Tonya Rae Moore: Don't look at me. But I will pass that along to the Java people I know, the ones you left behind.
Viktor Klang: Well, if somebody from the Java platform group is listening here, take some of that with you in the next sort of planning discussion. Make it a bit more expression oriented. I would love that.
Tonya Rae Moore: Awesome. I will make sure that somebody listens to that. Super solid advice from Viktor Klang, you guys. Let's move on a little bit. We had one crowd-sourced question, which I'm glad Marco Borst is at least looking out for the Typesafe podcast and interested in what you have to say. So we are going to give him a big shout out, and his question, which I am going to try and translate, says basically does a protocol exist that lets actors agree on an actor being late to respond versus going zombie?
Viktor Klang: That's an interesting question. So let's take the question apart a bit so that we know what we're replaying to here or what we're answering. So zombie, to me, implies that something was dead but is now undead. So something is coming back from the dead. But I assume the question is about agreeing on an actor being dead rather than being unresponsive. So I'm going to answer that, and if I interpreted the question wrong, then I am terribly sorry, and please let me know.
Tonya Rae Moore: Well, we'll make sure he talks to you on Twitter if you get it wrong, but go forward, my friend.
Viktor Klang: Awesome. Well, so let's simplify it to how do you sort of agree on -- that something is unresponsive versus something is dead? So I have an example I typically illustrate this with. And so imagine that you are in a zombie apocalypse and you find yourself being one of the lucky few that haven't been affected yet. But you found a merry little group of people that you try to survive together with.
Tonya Rae Moore: I have to stop you because I'm laughing so hard right now. You have to put me in a zombie apocalypse to answer this. This is awesome. Keep going!
Viktor Klang: Yes. We are in the zombie apocalypse. So you're in a situation where you have one car and it doesn’t have any gas. So somebody needs to go out and try to find some fuel for this car. Somebody needs to go out and find something to eat or something to drink. And somebody needs to go out and find more weapons because everybody needs weapons in a zombie apocalypse. And imagine that you have this group equipped with walkie-talkies because that is extremely convenient when you're in a zombie apocalypse and your cell phone isn't working. So --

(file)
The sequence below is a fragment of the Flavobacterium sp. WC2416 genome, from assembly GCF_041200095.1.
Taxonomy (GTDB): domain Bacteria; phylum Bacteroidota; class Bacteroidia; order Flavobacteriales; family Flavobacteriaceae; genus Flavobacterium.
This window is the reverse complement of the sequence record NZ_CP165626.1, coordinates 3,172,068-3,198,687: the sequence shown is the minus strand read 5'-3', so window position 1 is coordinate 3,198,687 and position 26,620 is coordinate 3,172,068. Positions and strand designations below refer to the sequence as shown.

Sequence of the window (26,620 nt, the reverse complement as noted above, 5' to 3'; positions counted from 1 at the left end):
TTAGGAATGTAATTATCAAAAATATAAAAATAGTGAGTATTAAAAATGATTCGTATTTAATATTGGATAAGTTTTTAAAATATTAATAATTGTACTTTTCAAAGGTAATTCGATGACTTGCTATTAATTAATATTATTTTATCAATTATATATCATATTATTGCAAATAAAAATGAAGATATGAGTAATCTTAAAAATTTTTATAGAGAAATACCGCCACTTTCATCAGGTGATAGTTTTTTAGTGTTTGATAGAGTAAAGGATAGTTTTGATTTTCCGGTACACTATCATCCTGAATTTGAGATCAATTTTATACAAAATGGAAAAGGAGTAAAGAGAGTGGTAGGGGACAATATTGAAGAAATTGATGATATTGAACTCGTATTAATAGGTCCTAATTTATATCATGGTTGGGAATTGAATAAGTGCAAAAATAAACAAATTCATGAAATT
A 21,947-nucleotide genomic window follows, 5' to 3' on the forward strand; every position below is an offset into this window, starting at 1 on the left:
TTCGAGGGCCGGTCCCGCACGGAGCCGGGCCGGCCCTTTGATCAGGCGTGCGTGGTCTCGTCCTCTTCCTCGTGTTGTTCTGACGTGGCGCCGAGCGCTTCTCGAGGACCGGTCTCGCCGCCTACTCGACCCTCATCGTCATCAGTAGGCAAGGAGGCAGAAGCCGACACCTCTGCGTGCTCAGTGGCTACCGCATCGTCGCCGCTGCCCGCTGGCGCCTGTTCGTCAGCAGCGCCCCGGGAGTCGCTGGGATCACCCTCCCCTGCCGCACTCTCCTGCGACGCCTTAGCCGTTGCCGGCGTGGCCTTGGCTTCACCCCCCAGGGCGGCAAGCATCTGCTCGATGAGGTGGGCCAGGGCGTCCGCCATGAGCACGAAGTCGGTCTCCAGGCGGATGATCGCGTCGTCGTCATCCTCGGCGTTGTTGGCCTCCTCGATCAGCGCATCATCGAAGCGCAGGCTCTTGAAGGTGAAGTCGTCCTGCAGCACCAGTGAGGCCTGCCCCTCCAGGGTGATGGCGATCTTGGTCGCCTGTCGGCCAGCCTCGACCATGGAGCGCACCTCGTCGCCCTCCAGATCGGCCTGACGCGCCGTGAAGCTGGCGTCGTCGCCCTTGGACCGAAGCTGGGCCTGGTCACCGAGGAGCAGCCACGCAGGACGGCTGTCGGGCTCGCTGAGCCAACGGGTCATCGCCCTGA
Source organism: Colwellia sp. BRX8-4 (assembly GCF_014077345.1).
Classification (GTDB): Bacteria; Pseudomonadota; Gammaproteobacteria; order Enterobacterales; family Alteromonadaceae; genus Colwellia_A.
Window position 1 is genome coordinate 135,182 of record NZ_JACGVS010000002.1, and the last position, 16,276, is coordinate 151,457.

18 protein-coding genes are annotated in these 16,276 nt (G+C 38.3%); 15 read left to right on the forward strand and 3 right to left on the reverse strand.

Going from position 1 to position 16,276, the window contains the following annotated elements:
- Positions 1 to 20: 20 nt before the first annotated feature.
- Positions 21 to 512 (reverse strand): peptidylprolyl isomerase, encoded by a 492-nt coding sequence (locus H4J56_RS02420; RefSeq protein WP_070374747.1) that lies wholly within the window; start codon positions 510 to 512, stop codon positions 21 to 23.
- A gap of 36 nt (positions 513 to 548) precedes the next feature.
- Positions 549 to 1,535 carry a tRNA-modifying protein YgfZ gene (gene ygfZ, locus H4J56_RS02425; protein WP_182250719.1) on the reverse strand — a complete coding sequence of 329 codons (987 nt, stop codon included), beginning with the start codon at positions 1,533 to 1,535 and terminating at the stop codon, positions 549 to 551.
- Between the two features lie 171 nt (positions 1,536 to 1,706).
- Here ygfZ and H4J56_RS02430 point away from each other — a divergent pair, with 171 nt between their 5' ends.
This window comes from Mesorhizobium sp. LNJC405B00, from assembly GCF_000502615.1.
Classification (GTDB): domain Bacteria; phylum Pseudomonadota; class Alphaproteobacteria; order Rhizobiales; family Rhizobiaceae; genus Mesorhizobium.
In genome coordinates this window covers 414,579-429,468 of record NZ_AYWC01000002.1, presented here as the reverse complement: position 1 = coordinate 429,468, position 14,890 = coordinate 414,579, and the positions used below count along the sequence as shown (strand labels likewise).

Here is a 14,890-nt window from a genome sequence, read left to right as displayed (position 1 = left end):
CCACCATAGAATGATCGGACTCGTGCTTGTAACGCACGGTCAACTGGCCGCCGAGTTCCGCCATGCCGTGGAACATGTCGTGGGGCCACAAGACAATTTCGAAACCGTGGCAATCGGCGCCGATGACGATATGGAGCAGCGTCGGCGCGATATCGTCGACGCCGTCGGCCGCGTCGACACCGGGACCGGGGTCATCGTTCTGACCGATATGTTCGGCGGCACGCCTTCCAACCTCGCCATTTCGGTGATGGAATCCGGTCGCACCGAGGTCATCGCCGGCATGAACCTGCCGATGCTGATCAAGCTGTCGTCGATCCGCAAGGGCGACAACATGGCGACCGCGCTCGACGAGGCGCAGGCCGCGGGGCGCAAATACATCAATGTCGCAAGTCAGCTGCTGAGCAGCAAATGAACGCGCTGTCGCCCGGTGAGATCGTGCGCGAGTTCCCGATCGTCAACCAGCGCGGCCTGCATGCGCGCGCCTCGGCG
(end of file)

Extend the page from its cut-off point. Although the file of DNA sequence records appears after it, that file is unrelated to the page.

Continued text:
Tonya Rae Moore: This is opening up so many questions. Where do I get the batteries, Viktor?
Viktor Klang: I'm sorry. Just like..it's a rabbit hole! It just keeps getting worse. But --
Tonya Rae Moore: Seriously. You're opening up a whole just vast problem here. Okay, keep going.
Viktor Klang: It wasn't a yes-or-no question! Well, you could simplify to that, but that wouldn't really be fair to the listeners, I think. So let's go with this and see if this ends up making any sense whatsoever. So imagine that you're now split up and everyone has their task, and you're coordinating using walkie-talkies. And you agreed upfront that you were going to sort of gather together back at the car in X time. And after a while, somebody goes silent. Let's say Bob goes silent. So he's not responding on his walkie-talkie. And everybody tries to reach him. Everybody gathers back at the car. And at some point, you need to decide whether you're going to get into the car and just go away. Like go someplace safe.
Tonya Rae Moore: Forget Bob. We're just going.
Viktor Klang: Exactly. At some point, you have to declare Bob dead. Right? So if he isn't dead already, then he might be dead soon. But we don't know, right? So that's the unresponsive case, right? So Bob is unresponsive. Nobody can get in touch with him. And at some point if you need to have progress within your group or your system, you need to declare something to be assumed dead, okay? So you're acting upon the assumption that Bob is dead. So you get into the car, and you leave. So that's fine, right? So you just go someplace. You go to the West Coast or something, and there is no zombie apocalypse or there is a safe place, and you live happily ever after. So that would be the case where, at some point in time, when you haven't been able to contact Bob, you have to consider Bob dead. Now, if we go into the zombie part of the question, where after waiting at the rendezvous point for a couple of hours, Bob suddenly shows up, right?
Tonya Rae Moore: Whoa, Bob -- Bob's here.
Viktor Klang: Bob. Bob's back.
Tonya Rae Moore: Hey, guys.
Viktor Klang: Yeah, why aren't you answering on your walkie-talkie, Bob? And if he isn't acting normal, how do you know if you have to shoot him or not? Perhaps he's already been bitten, right?
Tonya Rae Moore: You just don't know. Bob's a wildcard right now.
Viktor Klang: Bob's a wildcard, right? So that is how do you prevent zombies? Well, at some point, you just need to ditch Bob. Even if he got back, if you can't tell whether he's alive or undead, you're going to have to act as if he was dead. So that's the case where you need to decide do we allow zombies or not? You might be a group that is very accepting, right? So we don't care if Bob's a zombie or not.